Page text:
Oh, God! Book II (1980) is the laziest kind of sequel, with those involved with this production (tellingly, not Reiner, Gelbart or the original’s producer, Jerry Weintraub) choosing just to make a faded fax of the first film. It’s the same plot, except instead of a young man as God’s emissary and a climax set in a courtroom (where His authenticity is challenged), this settles on a little girl as God’s chosen one and a similar climax where He appears before a panel of psychiatrists. It’s all rather drab, although Louanne is likable as the little girl and God again gets off some notable zingers.
Oh, God! You Devil (1984) takes a cute idea — Burns plays both God and Satan — and then surrounds it with a bad movie. Ted Wass, one of the unfortunate Peter Sellers replacements in The Pink Panther series (see review here), plays Bobby Shelton, a struggling singer-songwriter who unwittingly sells his soul to the devil in exchange for fame and fortune. Oddly, the film doesn’t give him his own career but turns him into another person, an already established rock star — it’s a narrative decision that not only makes little sense but also dilutes any forthcoming catharsis. At any rate, it’s up to God to save this sinner from his own mistakes. It’s fun to watch Burns vs. Burns in the trick-photography sequences, but that’s the only entertainment to be had in this dreary and dim-witted sequel.
Blu-ray extras include film critic audio commentary on all three titles; audio commentary on Oh, God! by Reiner, Gelbart, Garr, and Weintraub; and theatrical trailers. The best bonuses are an appearance by Burns as the devil on a 1956 episode of The Jack Benny Program, and portions of two 1977 episodes of The Johnny Carson Show, with Denver guest-hosting and chatting with guests Reiner, Burns, and Garr (Valerie Harper and Kenny Rogers can also be spotted).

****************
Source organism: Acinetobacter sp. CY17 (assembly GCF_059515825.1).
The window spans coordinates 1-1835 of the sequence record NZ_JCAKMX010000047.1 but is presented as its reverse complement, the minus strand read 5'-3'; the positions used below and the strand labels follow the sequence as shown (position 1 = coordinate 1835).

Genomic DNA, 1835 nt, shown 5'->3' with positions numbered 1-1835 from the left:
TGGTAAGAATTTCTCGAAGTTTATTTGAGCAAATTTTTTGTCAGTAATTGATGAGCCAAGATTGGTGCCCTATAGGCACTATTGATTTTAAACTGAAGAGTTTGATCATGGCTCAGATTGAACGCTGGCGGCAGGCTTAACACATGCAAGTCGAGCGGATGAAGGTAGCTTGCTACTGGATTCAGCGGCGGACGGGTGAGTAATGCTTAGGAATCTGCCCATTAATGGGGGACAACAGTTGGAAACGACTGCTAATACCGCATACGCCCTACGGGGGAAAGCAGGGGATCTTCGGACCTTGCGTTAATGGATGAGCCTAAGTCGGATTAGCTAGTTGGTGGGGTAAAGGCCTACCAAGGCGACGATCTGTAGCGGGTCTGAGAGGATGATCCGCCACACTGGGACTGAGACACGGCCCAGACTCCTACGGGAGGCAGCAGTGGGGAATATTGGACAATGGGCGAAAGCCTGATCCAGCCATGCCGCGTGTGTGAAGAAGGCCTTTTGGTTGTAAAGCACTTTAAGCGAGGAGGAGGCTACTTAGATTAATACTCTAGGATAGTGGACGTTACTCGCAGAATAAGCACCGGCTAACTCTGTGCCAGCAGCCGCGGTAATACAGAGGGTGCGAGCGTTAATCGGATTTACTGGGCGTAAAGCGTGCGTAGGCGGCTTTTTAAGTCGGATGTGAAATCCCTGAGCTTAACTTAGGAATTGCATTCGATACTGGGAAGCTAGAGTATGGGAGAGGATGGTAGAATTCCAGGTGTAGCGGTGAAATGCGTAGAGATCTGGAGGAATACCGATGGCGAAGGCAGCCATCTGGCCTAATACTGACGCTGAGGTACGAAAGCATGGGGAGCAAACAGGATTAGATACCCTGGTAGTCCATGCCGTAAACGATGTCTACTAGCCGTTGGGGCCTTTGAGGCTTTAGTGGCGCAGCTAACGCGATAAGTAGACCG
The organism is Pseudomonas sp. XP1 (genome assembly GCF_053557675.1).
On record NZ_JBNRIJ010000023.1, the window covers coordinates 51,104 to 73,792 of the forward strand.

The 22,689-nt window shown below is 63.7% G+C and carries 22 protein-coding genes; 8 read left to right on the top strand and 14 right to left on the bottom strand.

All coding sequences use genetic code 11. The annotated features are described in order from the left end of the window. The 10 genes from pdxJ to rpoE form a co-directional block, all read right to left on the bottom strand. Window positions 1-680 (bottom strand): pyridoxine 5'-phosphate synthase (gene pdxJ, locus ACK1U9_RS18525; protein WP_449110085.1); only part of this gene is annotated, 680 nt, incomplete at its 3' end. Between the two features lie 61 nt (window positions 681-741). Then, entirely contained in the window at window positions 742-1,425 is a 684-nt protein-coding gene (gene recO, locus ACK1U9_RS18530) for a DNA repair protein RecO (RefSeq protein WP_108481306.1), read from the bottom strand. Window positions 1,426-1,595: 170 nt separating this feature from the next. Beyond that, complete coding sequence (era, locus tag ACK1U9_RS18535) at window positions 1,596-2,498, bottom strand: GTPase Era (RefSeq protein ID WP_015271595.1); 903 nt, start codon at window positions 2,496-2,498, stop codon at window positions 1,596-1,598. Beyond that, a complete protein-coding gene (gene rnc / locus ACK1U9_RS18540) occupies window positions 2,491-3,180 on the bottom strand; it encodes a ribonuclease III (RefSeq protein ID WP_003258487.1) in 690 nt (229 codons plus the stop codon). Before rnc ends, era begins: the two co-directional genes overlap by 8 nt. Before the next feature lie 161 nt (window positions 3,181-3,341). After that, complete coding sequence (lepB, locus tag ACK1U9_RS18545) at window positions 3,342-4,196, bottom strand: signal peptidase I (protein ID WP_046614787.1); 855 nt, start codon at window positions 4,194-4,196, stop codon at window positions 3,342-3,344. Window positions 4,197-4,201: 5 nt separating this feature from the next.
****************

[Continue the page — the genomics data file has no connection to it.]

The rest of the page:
Oh, God!: ★★★
Oh, God! Book II: ★★
Oh, God! You Devil: ★½
THE SHAWSHANK REDEMPTION (1994). The most overrated movie of all time? Going by box office, that would be Avatar. Going by Oscar nominations, that would be Joker. And going by IMDb, that would be writer-director Frank Darabont’s adaptation of the Stephen King novella Rita Hayworth and Shawshank Redemption. Absurdly ranked as the best movie of all time by the site’s users, this dude-bro fave is neither the best King screen adaptation (there’s Carrie, for one) nor the best movie of its year (at least 20 were superior, including Pulp Fiction, Quiz Show, Hoop Dreams, and Little Women). Nevertheless, there’s much to enjoy in this period prison flick, starting with a fine performance by Tim Robbins and a superb one by Morgan Freeman. Robbins plays Andy Dufresne, a banker accused of murdering his wife and her lover (he maintains his innocence) and sent to Maine’s Shawshank State Prison. There, his beatific nature wins over practically everyone (the wag who once called this Forrest Gump Goes to Prison was not wrong; neither, incidentally, was the one who tagged it “Beaches for men”), particularly a fellow inmate known as Red (Freeman). The first half is the stronger portion, as the second hour leans too heavily on convenient developments, increasingly one-dimensional villains, and a string of overly schematic final acts. The entire film is basically a fantasyland version of prison: For starters, aside from the handful of guys (“the Sisters”) who gang-rape Andy, the hundreds of other murderers, rapists, and thieves prove to be about as threatening as the Bowery Boys. Still, many individual scenes sparkle, and tech contributions (Roger Deakins’ camerawork, Thomas Newman’s music) are first-rate. This earned seven Oscar nominations, including Best Picture, Actor (Freeman), Adapted Screenplay, Cinematography, and Original Score.
Blu-ray extras in the 4K edition include audio commentary by Darabont; a retrospective piece; and storyboards.